Tomatillos are a smaller version of red, round tomatoes.
False – Though similar in appearance to tomatoes, tomatillos are a member of the gooseberry family and covered with paper-thin husks. The fruit turns yellow when ripe, though most are prepared unripe (green ranging to a greenish-purple) for use in fresh salsas, sauces, stews, and salads. A staple in Mexican diets, tomatillos have burst onto the international food scene with gusto.
According to Batriz, the popularity of tomatillos has spiked dramatically over the last few years. “We couldn’t keep up this year,” she admits. “People were calling us for tomatillos left and right; it was one of the biggest-selling items this season.”
Chris Ciruli, chief operating officer of Tubac, AZ-based Ciruli Brothers, agrees, noting that “demand for tomatillos is growing fast, particularly in the foodservice sector, with the retail sector close behind.” He points to restaurant chains like Chipotle, known for made-to-order food, which have helped put tomatillo-based salsas on the food map. Demand has been further boosted by the foodie culture, as well as social and mainstream media.
A traditional “comfort food” meal in Puerto Rican culture is pastelón, similar to lasagna. Instead of noodles, however, the dish calls for long slices of plantains.
True – There are many ways to use plantains, or plátanos; they can be eaten ripe (maduros) when dark brown or nearly black, or unripe (verdes) when still green or slightly yellow. Pastelón is indeed very similar to lasagna, complete with ground meat and cheese. The key difference is the use of lightly fried slices of fully ripened plantains instead of noodles.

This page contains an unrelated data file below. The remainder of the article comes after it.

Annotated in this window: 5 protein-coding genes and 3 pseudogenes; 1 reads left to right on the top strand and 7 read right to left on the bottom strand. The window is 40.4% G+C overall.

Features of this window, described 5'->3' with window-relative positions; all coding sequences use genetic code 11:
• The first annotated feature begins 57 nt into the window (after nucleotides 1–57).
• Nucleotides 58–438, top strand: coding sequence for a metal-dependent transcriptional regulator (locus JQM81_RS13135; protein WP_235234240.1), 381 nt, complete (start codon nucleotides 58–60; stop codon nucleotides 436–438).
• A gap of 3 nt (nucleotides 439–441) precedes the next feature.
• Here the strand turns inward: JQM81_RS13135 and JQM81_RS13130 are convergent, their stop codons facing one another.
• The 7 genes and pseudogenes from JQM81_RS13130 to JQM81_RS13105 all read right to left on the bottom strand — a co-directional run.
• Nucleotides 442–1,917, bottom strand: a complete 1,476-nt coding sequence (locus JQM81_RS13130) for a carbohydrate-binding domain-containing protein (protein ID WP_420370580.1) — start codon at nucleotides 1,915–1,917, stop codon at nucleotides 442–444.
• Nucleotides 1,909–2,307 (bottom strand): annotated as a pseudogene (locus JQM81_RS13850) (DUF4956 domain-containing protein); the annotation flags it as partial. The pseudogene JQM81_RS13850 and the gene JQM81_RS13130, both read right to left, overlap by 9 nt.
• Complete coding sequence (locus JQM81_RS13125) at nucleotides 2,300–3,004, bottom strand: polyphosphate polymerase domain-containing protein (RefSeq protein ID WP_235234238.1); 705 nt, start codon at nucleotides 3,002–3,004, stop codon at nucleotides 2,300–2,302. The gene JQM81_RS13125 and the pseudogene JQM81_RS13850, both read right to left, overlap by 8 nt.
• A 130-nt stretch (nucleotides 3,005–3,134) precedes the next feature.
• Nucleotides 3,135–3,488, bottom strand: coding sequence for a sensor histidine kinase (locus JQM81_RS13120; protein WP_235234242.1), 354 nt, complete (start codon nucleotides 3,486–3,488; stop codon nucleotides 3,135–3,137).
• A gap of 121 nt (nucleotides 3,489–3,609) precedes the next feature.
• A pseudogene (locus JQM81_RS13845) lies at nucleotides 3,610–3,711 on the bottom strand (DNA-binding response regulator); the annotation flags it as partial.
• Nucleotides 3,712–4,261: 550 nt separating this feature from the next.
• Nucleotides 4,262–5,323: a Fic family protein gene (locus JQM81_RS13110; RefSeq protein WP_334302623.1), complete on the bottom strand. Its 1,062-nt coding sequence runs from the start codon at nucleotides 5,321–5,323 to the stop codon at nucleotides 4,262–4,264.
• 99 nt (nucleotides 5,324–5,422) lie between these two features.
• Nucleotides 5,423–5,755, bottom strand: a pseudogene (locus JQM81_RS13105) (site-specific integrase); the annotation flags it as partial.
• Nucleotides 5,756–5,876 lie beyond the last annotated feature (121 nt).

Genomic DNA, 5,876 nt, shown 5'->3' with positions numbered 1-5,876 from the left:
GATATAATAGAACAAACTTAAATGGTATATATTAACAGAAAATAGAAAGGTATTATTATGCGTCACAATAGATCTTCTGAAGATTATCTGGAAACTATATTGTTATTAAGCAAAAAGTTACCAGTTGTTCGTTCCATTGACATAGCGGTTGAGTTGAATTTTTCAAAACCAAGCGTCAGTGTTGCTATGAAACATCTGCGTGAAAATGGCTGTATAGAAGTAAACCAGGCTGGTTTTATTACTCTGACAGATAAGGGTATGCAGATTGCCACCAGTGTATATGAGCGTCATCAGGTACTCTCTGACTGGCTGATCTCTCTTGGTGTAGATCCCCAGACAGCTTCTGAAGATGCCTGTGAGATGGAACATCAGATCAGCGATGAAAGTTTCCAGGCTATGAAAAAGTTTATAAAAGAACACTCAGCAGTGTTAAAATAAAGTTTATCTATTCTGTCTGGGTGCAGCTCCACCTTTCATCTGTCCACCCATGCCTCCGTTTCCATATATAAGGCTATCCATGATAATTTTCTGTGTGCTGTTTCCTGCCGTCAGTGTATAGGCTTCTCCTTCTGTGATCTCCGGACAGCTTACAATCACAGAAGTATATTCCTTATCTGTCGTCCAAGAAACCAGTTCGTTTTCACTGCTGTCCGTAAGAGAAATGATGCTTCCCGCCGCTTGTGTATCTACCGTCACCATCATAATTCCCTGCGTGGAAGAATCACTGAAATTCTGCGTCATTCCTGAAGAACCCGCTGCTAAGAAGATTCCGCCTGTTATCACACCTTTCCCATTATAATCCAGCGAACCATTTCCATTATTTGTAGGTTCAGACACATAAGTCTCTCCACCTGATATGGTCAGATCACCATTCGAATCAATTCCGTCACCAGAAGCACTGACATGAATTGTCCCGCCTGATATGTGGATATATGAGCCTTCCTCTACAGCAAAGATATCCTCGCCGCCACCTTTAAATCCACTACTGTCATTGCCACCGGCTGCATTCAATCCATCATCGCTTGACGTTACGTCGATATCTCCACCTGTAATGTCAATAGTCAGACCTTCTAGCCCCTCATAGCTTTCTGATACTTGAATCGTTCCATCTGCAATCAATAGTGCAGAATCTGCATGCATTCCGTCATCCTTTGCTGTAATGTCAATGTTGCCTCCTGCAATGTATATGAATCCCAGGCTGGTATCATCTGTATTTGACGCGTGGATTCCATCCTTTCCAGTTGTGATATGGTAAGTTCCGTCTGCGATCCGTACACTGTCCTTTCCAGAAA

Unlike the banana, its sweeter cousin, the plantain is nearly always cooked: fried, boiled, mashed, or added to soups and stews. Among the most popular ways to serve plantains are thickly sliced and fried twice—these are tostones, patacones, or tostadas, depending on which country you’re in—or very thinly sliced and fried once—called mariquitas in Cuba, platanutres in Puerto Rico, chifles in Peru, and platanitos in Colombia. Over the past decade, plantains have appeared on more U.S. restaurant menus and in supermarkets. These days, it’s the odd-grocer out who doesn’t have at least a few plantains on display.
Mexico is the world’s top exporter of mangos.
True – Considered the world’s most popular fruit, mangos originated in Asia, most likely India, and are actually related to cashews and pistachios. Although India still leads global production, mangos are considered a symbol of love and much of the fruit is consumed within the country.